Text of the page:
As an organizer and a movement journalist, I contributed to these moments and also worked to document them. Given that perspective, I believe that these campaigns and movement moments should be preserved for the historical record.

‘Reparations now’

Between 1972 and 1991, over 100 Black men were tortured by the Chicago police under the infamous leadership of Commander Jon Burge, who died at the age of 70 on Sept. 19. The city has paid $120 million to settle claims related to torture allegations against Burge and his officers, but a true tally of those affected may never be known.

In 2010, a group called Chicago Torture Justice Memorials began organizing to seek justice for the survivors of police torture and to memorialize their suffering. In 2012, the group drafted a reparations ordinance including demands for financial compensation for victims as well as specialized counseling services and free tuition at city colleges for survivors and their immediate families. The document also called for a monument to survivors of police torture and an addition to the public school curriculum that would reflect the experiences of torture survivors. It seemed like an impossible set of demands—but as organizer Mariame Kaba stated at the time, it was “a transformative document” worth fighting for.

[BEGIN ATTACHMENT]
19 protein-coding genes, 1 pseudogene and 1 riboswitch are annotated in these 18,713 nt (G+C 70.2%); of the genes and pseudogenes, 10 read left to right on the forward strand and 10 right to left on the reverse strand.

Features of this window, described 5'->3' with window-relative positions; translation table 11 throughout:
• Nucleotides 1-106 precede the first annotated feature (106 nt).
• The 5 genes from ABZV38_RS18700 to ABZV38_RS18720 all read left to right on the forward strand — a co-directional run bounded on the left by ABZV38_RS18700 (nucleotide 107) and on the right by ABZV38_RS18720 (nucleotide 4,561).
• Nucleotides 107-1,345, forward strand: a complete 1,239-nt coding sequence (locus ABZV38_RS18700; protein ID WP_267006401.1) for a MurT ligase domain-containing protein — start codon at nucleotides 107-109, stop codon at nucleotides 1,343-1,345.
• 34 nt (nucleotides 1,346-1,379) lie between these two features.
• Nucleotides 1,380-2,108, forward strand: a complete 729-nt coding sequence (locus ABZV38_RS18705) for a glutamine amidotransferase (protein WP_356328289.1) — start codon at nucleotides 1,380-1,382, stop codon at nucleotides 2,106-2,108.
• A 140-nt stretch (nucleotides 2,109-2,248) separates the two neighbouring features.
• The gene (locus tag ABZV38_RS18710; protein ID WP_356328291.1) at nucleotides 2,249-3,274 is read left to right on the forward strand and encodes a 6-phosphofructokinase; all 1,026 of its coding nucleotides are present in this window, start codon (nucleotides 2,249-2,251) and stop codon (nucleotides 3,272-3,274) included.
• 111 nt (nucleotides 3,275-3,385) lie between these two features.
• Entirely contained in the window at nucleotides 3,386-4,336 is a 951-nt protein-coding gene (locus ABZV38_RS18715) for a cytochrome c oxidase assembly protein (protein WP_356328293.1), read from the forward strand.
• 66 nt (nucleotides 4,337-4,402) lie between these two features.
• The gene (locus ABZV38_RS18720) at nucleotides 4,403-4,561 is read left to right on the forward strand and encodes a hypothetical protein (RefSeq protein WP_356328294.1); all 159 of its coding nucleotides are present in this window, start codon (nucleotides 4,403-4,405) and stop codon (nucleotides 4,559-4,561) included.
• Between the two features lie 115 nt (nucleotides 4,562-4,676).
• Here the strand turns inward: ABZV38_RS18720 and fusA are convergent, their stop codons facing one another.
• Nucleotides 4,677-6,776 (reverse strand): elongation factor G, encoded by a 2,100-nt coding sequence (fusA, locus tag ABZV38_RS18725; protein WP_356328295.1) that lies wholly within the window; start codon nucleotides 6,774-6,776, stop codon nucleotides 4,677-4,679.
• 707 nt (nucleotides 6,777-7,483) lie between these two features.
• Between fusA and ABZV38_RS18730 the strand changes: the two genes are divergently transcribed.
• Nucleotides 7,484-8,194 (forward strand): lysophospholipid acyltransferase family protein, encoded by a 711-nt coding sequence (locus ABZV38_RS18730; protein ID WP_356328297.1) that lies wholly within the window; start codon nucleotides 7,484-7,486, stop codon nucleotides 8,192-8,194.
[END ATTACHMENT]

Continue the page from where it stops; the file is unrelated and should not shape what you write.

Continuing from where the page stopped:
The campaign for reparations dogged Emanuel as he campaigned for re-election in 2015, turning the lobby outside his office into a pop-up art exhibit about police torture and interrupting his day-to-day activities. One activist ambushed him while he was enjoying some ice cream. Organizers also staged mock votes on city trains, in which voters chose between Emanuel and reparations. Politically vulnerable, and hampered by the scrutiny of the media and his opponent, Jesús “Chuy” García, Emanuel could do little to defend himself.